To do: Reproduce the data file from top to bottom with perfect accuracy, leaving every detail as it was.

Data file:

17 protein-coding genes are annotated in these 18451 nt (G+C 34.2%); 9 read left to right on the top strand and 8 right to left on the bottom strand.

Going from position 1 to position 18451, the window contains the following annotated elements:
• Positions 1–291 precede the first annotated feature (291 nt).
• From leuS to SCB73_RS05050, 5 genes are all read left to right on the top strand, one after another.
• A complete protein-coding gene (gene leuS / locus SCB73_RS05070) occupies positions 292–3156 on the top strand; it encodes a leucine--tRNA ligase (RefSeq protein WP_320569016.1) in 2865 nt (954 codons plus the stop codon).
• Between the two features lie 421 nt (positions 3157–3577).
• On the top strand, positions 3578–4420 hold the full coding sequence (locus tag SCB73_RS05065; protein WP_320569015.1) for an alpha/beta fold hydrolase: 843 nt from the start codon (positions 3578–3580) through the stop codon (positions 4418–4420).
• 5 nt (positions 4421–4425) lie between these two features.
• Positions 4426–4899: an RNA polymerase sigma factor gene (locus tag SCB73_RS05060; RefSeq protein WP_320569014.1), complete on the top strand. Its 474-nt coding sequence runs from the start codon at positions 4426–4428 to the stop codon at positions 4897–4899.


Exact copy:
17 protein-coding genes are annotated in these 18451 nt (G+C 34.2%); 9 read left to right on the top strand and 8 right to left on the bottom strand.

Going from position 1 to position 18451, the window contains the following annotated elements:
• Positions 1–291 precede the first annotated feature (291 nt).
• From leuS to SCB73_RS05050, 5 genes are all read left to right on the top strand, one after another.
• A complete protein-coding gene (gene leuS / locus SCB73_RS05070) occupies positions 292–3156 on the top strand; it encodes a leucine--tRNA ligase (RefSeq protein WP_320569016.1) in 2865 nt (954 codons plus the stop codon).
• Between the two features lie 421 nt (positions 3157–3577).
• On the top strand, positions 3578–4420 hold the full coding sequence (locus tag SCB73_RS05065; protein WP_320569015.1) for an alpha/beta fold hydrolase: 843 nt from the start codon (positions 3578–3580) through the stop codon (positions 4418–4420).
• 5 nt (positions 4421–4425) lie between these two features.
• Positions 4426–4899: an RNA polymerase sigma factor gene (locus tag SCB73_RS05060; RefSeq protein WP_320569014.1), complete on the top strand. Its 474-nt coding sequence runs from the start codon at positions 4426–4428 to the stop codon at positions 4897–4899.